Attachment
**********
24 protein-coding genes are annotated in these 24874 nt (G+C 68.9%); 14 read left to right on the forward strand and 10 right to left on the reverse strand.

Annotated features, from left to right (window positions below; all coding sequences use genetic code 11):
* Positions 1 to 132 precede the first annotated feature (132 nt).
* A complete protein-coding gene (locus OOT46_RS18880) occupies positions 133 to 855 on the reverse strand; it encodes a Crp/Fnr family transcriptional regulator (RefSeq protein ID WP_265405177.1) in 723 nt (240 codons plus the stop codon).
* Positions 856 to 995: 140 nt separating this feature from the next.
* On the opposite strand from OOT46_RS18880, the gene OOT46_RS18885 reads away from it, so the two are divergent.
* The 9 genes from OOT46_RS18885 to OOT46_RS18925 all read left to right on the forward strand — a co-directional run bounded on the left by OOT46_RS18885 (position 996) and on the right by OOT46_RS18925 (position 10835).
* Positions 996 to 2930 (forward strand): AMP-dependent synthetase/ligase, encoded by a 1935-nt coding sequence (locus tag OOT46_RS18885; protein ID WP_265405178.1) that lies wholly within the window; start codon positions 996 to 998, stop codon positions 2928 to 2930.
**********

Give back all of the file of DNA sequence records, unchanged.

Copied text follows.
24 protein-coding genes are annotated in these 24874 nt (G+C 68.9%); 14 read left to right on the forward strand and 10 right to left on the reverse strand.

Annotated features, from left to right (window positions below; all coding sequences use genetic code 11):
* Positions 1 to 132 precede the first annotated feature (132 nt).
* A complete protein-coding gene (locus OOT46_RS18880) occupies positions 133 to 855 on the reverse strand; it encodes a Crp/Fnr family transcriptional regulator (RefSeq protein ID WP_265405177.1) in 723 nt (240 codons plus the stop codon).
* Positions 856 to 995: 140 nt separating this feature from the next.
* On the opposite strand from OOT46_RS18880, the gene OOT46_RS18885 reads away from it, so the two are divergent.
* The 9 genes from OOT46_RS18885 to OOT46_RS18925 all read left to right on the forward strand — a co-directional run bounded on the left by OOT46_RS18885 (position 996) and on the right by OOT46_RS18925 (position 10835).
* Positions 996 to 2930 (forward strand): AMP-dependent synthetase/ligase, encoded by a 1935-nt coding sequence (locus tag OOT46_RS18885; protein ID WP_265405178.1) that lies wholly within the window; start codon positions 996 to 998, stop codon positions 2928 to 2930.